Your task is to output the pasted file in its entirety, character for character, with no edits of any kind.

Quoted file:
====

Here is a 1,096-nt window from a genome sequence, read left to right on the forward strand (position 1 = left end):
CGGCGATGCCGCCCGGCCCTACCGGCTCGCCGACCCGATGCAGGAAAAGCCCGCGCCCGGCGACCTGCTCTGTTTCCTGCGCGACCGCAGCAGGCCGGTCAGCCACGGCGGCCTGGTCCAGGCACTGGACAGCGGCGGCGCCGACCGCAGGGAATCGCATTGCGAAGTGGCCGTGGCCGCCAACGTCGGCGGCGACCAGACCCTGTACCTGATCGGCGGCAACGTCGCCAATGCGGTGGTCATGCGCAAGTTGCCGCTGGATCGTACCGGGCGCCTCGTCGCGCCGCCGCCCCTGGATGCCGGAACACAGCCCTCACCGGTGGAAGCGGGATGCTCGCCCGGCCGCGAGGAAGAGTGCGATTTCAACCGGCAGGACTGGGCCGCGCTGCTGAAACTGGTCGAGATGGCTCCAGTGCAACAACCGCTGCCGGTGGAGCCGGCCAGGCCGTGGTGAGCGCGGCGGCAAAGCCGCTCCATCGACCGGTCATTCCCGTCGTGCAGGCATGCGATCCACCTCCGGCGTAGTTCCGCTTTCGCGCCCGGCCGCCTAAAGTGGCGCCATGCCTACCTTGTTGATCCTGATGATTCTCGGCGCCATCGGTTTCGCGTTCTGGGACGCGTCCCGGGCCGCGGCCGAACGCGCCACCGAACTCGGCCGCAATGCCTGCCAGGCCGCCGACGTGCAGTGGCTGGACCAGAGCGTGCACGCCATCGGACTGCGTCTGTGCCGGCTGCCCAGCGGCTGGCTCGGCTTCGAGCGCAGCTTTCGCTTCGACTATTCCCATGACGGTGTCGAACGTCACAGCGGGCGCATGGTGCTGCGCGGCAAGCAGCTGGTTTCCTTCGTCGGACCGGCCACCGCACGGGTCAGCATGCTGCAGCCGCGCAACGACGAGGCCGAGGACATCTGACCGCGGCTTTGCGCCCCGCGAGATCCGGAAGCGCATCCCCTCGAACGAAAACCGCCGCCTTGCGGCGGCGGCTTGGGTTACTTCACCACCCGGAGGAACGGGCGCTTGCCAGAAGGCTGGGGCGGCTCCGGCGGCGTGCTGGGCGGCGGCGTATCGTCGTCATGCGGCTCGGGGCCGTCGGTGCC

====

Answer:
Here is a 1,096-nt window from a genome sequence, read left to right on the forward strand (position 1 = left end):
CGGCGATGCCGCCCGGCCCTACCGGCTCGCCGACCCGATGCAGGAAAAGCCCGCGCCCGGCGACCTGCTCTGTTTCCTGCGCGACCGCAGCAGGCCGGTCAGCCACGGCGGCCTGGTCCAGGCACTGGACAGCGGCGGCGCCGACCGCAGGGAATCGCATTGCGAAGTGGCCGTGGCCGCCAACGTCGGCGGCGACCAGACCCTGTACCTGATCGGCGGCAACGTCGCCAATGCGGTGGTCATGCGCAAGTTGCCGCTGGATCGTACCGGGCGCCTCGTCGCGCCGCCGCCCCTGGATGCCGGAACACAGCCCTCACCGGTGGAAGCGGGATGCTCGCCCGGCCGCGAGGAAGAGTGCGATTTCAACCGGCAGGACTGGGCCGCGCTGCTGAAACTGGTCGAGATGGCTCCAGTGCAACAACCGCTGCCGGTGGAGCCGGCCAGGCCGTGGTGAGCGCGGCGGCAAAGCCGCTCCATCGACCGGTCATTCCCGTCGTGCAGGCATGCGATCCACCTCCGGCGTAGTTCCGCTTTCGCGCCCGGCCGCCTAAAGTGGCGCCATGCCTACCTTGTTGATCCTGATGATTCTCGGCGCCATCGGTTTCGCGTTCTGGGACGCGTCCCGGGCCGCGGCCGAACGCGCCACCGAACTCGGCCGCAATGCCTGCCAGGCCGCCGACGTGCAGTGGCTGGACCAGAGCGTGCACGCCATCGGACTGCGTCTGTGCCGGCTGCCCAGCGGCTGGCTCGGCTTCGAGCGCAGCTTTCGCTTCGACTATTCCCATGACGGTGTCGAACGTCACAGCGGGCGCATGGTGCTGCGCGGCAAGCAGCTGGTTTCCTTCGTCGGACCGGCCACCGCACGGGTCAGCATGCTGCAGCCGCGCAACGACGAGGCCGAGGACATCTGACCGCGGCTTTGCGCCCCGCGAGATCCGGAAGCGCATCCCCTCGAACGAAAACCGCCGCCTTGCGGCGGCGGCTTGGGTTACTTCACCACCCGGAGGAACGGGCGCTTGCCAGAAGGCTGGGGCGGCTCCGGCGGCGTGCTGGGCGGCGGCGTATCGTCGTCATGCGGCTCGGGGCCGTCGGTGCC